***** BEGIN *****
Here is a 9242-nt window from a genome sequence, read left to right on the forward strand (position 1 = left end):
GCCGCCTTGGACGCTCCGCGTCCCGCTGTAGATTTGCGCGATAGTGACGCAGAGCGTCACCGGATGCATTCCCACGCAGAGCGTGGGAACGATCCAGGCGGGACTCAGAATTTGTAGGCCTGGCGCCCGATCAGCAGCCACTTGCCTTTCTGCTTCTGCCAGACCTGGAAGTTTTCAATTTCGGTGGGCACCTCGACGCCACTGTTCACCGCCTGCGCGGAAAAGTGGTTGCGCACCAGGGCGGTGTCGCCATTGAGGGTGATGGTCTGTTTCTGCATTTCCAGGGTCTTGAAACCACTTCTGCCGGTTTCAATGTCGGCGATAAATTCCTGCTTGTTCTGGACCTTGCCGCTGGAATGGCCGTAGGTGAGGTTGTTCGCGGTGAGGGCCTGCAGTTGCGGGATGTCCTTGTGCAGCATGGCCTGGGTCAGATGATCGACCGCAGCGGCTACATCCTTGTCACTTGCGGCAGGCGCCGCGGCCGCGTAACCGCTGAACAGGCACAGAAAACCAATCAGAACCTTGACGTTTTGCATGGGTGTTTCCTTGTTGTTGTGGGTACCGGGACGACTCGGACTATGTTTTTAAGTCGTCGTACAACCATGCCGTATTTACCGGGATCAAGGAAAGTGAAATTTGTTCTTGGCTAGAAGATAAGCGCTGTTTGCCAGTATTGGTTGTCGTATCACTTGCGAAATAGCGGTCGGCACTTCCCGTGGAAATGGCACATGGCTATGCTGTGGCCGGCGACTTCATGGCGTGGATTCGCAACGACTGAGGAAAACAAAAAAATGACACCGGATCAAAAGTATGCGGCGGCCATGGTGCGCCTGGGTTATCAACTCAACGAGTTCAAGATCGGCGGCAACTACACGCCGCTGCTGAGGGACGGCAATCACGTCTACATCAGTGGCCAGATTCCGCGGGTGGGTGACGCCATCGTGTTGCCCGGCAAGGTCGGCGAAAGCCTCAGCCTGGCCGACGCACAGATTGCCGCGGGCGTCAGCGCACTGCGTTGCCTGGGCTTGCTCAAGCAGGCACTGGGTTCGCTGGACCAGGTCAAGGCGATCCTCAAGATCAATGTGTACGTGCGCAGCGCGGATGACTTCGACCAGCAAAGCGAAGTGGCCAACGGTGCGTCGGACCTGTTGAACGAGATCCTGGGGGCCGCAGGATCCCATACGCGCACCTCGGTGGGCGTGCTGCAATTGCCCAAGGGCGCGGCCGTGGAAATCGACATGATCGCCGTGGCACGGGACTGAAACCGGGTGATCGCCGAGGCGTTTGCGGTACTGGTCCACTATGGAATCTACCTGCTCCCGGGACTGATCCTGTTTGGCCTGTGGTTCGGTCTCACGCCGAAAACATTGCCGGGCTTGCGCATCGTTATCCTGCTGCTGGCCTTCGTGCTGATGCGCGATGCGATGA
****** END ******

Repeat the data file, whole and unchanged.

Here is a 9242-nt window from a genome sequence, read left to right on the forward strand (position 1 = left end):
GCCGCCTTGGACGCTCCGCGTCCCGCTGTAGATTTGCGCGATAGTGACGCAGAGCGTCACCGGATGCATTCCCACGCAGAGCGTGGGAACGATCCAGGCGGGACTCAGAATTTGTAGGCCTGGCGCCCGATCAGCAGCCACTTGCCTTTCTGCTTCTGCCAGACCTGGAAGTTTTCAATTTCGGTGGGCACCTCGACGCCACTGTTCACCGCCTGCGCGGAAAAGTGGTTGCGCACCAGGGCGGTGTCGCCATTGAGGGTGATGGTCTGTTTCTGCATTTCCAGGGTCTTGAAACCACTTCTGCCGGTTTCAATGTCGGCGATAAATTCCTGCTTGTTCTGGACCTTGCCGCTGGAATGGCCGTAGGTGAGGTTGTTCGCGGTGAGGGCCTGCAGTTGCGGGATGTCCTTGTGCAGCATGGCCTGGGTCAGATGATCGACCGCAGCGGCTACATCCTTGTCACTTGCGGCAGGCGCCGCGGCCGCGTAACCGCTGAACAGGCACAGAAAACCAATCAGAACCTTGACGTTTTGCATGGGTGTTTCCTTGTTGTTGTGGGTACCGGGACGACTCGGACTATGTTTTTAAGTCGTCGTACAACCATGCCGTATTTACCGGGATCAAGGAAAGTGAAATTTGTTCTTGGCTAGAAGATAAGCGCTGTTTGCCAGTATTGGTTGTCGTATCACTTGCGAAATAGCGGTCGGCACTTCCCGTGGAAATGGCACATGGCTATGCTGTGGCCGGCGACTTCATGGCGTGGATTCGCAACGACTGAGGAAAACAAAAAAATGACACCGGATCAAAAGTATGCGGCGGCCATGGTGCGCCTGGGTTATCAACTCAACGAGTTCAAGATCGGCGGCAACTACACGCCGCTGCTGAGGGACGGCAATCACGTCTACATCAGTGGCCAGATTCCGCGGGTGGGTGACGCCATCGTGTTGCCCGGCAAGGTCGGCGAAAGCCTCAGCCTGGCCGACGCACAGATTGCCGCGGGCGTCAGCGCACTGCGTTGCCTGGGCTTGCTCAAGCAGGCACTGGGTTCGCTGGACCAGGTCAAGGCGATCCTCAAGATCAATGTGTACGTGCGCAGCGCGGATGACTTCGACCAGCAAAGCGAAGTGGCCAACGGTGCGTCGGACCTGTTGAACGAGATCCTGGGGGCCGCAGGATCCCATACGCGCACCTCGGTGGGCGTGCTGCAATTGCCCAAGGGCGCGGCCGTGGAAATCGACATGATCGCCGTGGCACGGGACTGAAACCGGGTGATCGCCGAGGCGTTTGCGGTACTGGTCCACTATGGAATCTACCTGCTCCCGGGACTGATCCTGTTTGGCCTGTGGTTCGGTCTCACGCCGAAAACATTGCCGGGCTTGCGCATCGTTATCCTGCTGCTGGCCTTCGTGCTGATGCGCGATGCGATGA